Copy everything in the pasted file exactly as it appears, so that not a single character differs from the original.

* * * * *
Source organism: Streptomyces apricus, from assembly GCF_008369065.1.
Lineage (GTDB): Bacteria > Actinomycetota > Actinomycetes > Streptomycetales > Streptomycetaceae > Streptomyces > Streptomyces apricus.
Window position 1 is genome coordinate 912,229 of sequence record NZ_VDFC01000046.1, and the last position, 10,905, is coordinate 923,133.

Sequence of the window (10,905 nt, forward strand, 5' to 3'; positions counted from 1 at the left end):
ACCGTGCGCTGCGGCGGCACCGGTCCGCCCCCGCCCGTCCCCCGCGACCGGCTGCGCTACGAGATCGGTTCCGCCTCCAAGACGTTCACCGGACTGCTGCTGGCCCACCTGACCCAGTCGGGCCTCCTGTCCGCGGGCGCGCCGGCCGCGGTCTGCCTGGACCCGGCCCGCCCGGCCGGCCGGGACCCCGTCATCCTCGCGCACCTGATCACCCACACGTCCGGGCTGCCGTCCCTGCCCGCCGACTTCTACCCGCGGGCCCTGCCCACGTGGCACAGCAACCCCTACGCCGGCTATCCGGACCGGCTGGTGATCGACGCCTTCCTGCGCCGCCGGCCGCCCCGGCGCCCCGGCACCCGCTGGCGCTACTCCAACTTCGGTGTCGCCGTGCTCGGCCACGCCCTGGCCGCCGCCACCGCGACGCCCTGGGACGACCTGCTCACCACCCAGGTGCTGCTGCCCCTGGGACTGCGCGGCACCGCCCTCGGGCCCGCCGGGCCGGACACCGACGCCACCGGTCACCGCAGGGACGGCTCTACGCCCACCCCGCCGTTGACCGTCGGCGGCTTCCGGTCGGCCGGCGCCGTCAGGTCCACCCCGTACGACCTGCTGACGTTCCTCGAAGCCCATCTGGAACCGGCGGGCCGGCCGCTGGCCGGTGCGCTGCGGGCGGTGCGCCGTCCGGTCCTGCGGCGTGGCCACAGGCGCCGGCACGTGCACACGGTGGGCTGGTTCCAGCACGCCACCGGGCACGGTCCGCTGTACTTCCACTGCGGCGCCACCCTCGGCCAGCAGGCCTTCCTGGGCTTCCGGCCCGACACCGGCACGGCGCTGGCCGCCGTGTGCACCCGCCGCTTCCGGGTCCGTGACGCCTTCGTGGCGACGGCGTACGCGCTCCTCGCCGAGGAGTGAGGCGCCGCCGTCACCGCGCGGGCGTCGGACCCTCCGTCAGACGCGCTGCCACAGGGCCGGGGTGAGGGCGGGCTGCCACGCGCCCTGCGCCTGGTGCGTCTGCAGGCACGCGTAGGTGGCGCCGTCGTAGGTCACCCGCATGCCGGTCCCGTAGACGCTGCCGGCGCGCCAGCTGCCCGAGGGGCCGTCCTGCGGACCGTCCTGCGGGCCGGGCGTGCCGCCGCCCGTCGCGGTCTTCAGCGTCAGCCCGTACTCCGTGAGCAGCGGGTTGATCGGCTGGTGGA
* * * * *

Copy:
Source organism: Streptomyces apricus, from assembly GCF_008369065.1.
Lineage (GTDB): Bacteria > Actinomycetota > Actinomycetes > Streptomycetales > Streptomycetaceae > Streptomyces > Streptomyces apricus.
Window position 1 is genome coordinate 912,229 of sequence record NZ_VDFC01000046.1, and the last position, 10,905, is coordinate 923,133.

Sequence of the window (10,905 nt, forward strand, 5' to 3'; positions counted from 1 at the left end):
ACCGTGCGCTGCGGCGGCACCGGTCCGCCCCCGCCCGTCCCCCGCGACCGGCTGCGCTACGAGATCGGTTCCGCCTCCAAGACGTTCACCGGACTGCTGCTGGCCCACCTGACCCAGTCGGGCCTCCTGTCCGCGGGCGCGCCGGCCGCGGTCTGCCTGGACCCGGCCCGCCCGGCCGGCCGGGACCCCGTCATCCTCGCGCACCTGATCACCCACACGTCCGGGCTGCCGTCCCTGCCCGCCGACTTCTACCCGCGGGCCCTGCCCACGTGGCACAGCAACCCCTACGCCGGCTATCCGGACCGGCTGGTGATCGACGCCTTCCTGCGCCGCCGGCCGCCCCGGCGCCCCGGCACCCGCTGGCGCTACTCCAACTTCGGTGTCGCCGTGCTCGGCCACGCCCTGGCCGCCGCCACCGCGACGCCCTGGGACGACCTGCTCACCACCCAGGTGCTGCTGCCCCTGGGACTGCGCGGCACCGCCCTCGGGCCCGCCGGGCCGGACACCGACGCCACCGGTCACCGCAGGGACGGCTCTACGCCCACCCCGCCGTTGACCGTCGGCGGCTTCCGGTCGGCCGGCGCCGTCAGGTCCACCCCGTACGACCTGCTGACGTTCCTCGAAGCCCATCTGGAACCGGCGGGCCGGCCGCTGGCCGGTGCGCTGCGGGCGGTGCGCCGTCCGGTCCTGCGGCGTGGCCACAGGCGCCGGCACGTGCACACGGTGGGCTGGTTCCAGCACGCCACCGGGCACGGTCCGCTGTACTTCCACTGCGGCGCCACCCTCGGCCAGCAGGCCTTCCTGGGCTTCCGGCCCGACACCGGCACGGCGCTGGCCGCCGTGTGCACCCGCCGCTTCCGGGTCCGTGACGCCTTCGTGGCGACGGCGTACGCGCTCCTCGCCGAGGAGTGAGGCGCCGCCGTCACCGCGCGGGCGTCGGACCCTCCGTCAGACGCGCTGCCACAGGGCCGGGGTGAGGGCGGGCTGCCACGCGCCCTGCGCCTGGTGCGTCTGCAGGCACGCGTAGGTGGCGCCGTCGTAGGTCACCCGCATGCCGGTCCCGTAGACGCTGCCGGCGCGCCAGCTGCCCGAGGGGCCGTCCTGCGGACCGTCCTGCGGGCCGGGCGTGCCGCCGCCCGTCGCGGTCTTCAGCGTCAGCCCGTACTCCGTGAGCAGCGGGTTGATCGGCTGGTGGA